Testing Natural Vs. Regular Sunscreen For A Day Helped Me See The Benefits Of Both Types
If you've ever wondered what the difference is between natural sunscreen and regular sunscreen, you're not the only one. Many people, yours truly included, are unsure about what kind of sunscreen they should be using. You may have already heard that physical (or "natural") sunscreens contain physical UV filters like zinc oxide, whereas most other sunscreens contain chemical UV filters like helioplex. The main difference in how each type of sunscreen works is simple: physical sunscreen literally blocks the sun, whereas chemical sunscreen absorbs the sun. Each has their pros and cons, but physical sunscreen (particularly zinc oxide) is considered to be better for those with sensitive skin.
So I understood the basic theory behind the two different types of sunscreen. But the only way to know if something works for you is to test it in your everyday life, right? I decided to wear a natural sunscreen on one arm and a regular sunscreen on the other for an entire day in order to test the difference between them.
The sunscreens in question are Badger Broad Spectrum SPF 30 Zinc Oxide Sunscreen Cream (the natural or physical sunscreen) and Neutrogena Ultra Sheer Dry-Touch Sunscreen Broad Spectrum SPF 55 (the chemical sunscreen).
I've been a fan of the Neutrogena sunscreen for years; it's probably my favorite drugstore sunscreen. It has a really nice, powdery scent (not at all like most sunscreens) and as the name promises, a sheer, dry finish.
The Badger sunscreen is a relatively new addition to my sunscreen collection (yep, I'm a dork) but it's already become a favorite. I love the natural lavender scent and how gentle it is.
So let's get started comparing these two! First off, their consistency. Below is Badger on the left and Neutrogena on the right:
As you can see, the Badger sunscreen is much thicker in consistency. It has more of a thick paste consistency, so much so that it's a little difficult to squeeze out of the tube, whereas the Neutrogena has a thinner, runnier consistency that makes it much easier to apply.
Below is my left arm after applying the Neutrogena sunscreen:
Below is my right arm after applying the Badger sunscreen:
If you compare the two photos you can probably detect more of a white cast on my right arm than on my left. This white cast is typical of physical sunscreens, which is why many people prefer to use chemical sunscreen. I can definitely say that the Badger sunscreen was much harder to apply compared to the Neutrogena sunscreen, which was absorbed very quickly.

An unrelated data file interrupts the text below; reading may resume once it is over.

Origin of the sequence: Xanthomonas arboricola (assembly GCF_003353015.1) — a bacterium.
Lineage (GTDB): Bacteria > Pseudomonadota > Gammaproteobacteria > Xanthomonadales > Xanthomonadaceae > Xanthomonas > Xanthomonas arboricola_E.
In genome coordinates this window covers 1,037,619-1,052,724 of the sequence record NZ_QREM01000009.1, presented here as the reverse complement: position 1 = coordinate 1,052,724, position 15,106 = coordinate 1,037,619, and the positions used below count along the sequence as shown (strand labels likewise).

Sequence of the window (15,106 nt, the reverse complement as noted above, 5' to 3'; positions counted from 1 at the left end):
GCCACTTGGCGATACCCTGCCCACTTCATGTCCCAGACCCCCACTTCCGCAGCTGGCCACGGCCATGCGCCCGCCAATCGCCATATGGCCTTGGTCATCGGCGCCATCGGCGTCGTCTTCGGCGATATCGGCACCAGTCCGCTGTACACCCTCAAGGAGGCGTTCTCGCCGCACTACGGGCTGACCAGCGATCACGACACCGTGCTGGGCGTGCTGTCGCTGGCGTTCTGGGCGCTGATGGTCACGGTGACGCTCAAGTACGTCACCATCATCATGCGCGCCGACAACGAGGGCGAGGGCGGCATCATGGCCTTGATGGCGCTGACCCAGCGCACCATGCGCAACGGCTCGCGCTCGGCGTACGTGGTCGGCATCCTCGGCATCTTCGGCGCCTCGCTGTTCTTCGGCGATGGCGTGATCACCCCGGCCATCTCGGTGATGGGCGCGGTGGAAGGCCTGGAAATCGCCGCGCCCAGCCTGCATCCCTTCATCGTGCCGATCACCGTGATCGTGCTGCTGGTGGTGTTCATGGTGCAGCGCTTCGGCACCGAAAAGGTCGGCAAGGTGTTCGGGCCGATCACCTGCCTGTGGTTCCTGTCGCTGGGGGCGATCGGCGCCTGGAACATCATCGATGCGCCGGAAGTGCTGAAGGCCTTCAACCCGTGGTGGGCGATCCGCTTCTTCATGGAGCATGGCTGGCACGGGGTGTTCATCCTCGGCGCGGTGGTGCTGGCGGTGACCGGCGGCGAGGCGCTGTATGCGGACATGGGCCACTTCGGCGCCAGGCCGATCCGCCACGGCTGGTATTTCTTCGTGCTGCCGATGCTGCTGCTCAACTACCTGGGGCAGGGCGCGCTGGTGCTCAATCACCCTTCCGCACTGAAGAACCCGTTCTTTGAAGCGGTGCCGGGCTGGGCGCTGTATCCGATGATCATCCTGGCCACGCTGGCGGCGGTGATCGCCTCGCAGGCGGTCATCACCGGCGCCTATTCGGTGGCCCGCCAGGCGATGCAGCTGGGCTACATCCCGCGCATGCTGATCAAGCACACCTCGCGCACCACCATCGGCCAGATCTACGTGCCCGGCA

After applying sunscreen on each arm, I went outside to walk my dog multiple times over the course of the day. I kept a close eye on each arm to see how each sunscreen fared as time passed.
I definitely noticed while I was out in the sun that the Badger sunscreen looked shiny and felt greasy and that the Neutrogena sunscreen, while a little shiny in the sun, had much more of a matte appearance and felt much dryer to the touch. At the end of the day, the Neutrogena was all but invisible but the Badger sunscreen was still shiny and had pooled into a white puddle around my inner elbow.
So you're probably thinking right about now that the Neutrogena sunscreen won, right? (Also, this would probably be a good time to mention that both sunscreens were equally adequate at the main part of their job: namely, keeping me from sunburn.) Well, you might be surprised to hear that I've decided to keep both sunscreens in regular rotation.
The fact is, the physical sunblock in the Badger sunscreen is much less irritating when I use it on my sensitive, rosacea-prone face. The zinc oxide in it is so gentle it's used on babies for diaper rash. (Plus I do worry about free radicals from chemical sunscreen). So even though it's a pain to rub in properly and often leaves me looking pasty and greasy, I tend to use it most days when I'm at home.
When I'm going out in public or wearing makeup, however, I opt for the Neutrogena sunscreen. It looks great on its own (as in, you can barely detect it) and also works as an excellent base under makeup.
So if you've ever wondered about the difference between natural and regular sunscreen, I hope this answered your question. Now go forth and be protected from the sun.
Images: Kelly Dougher; Giphy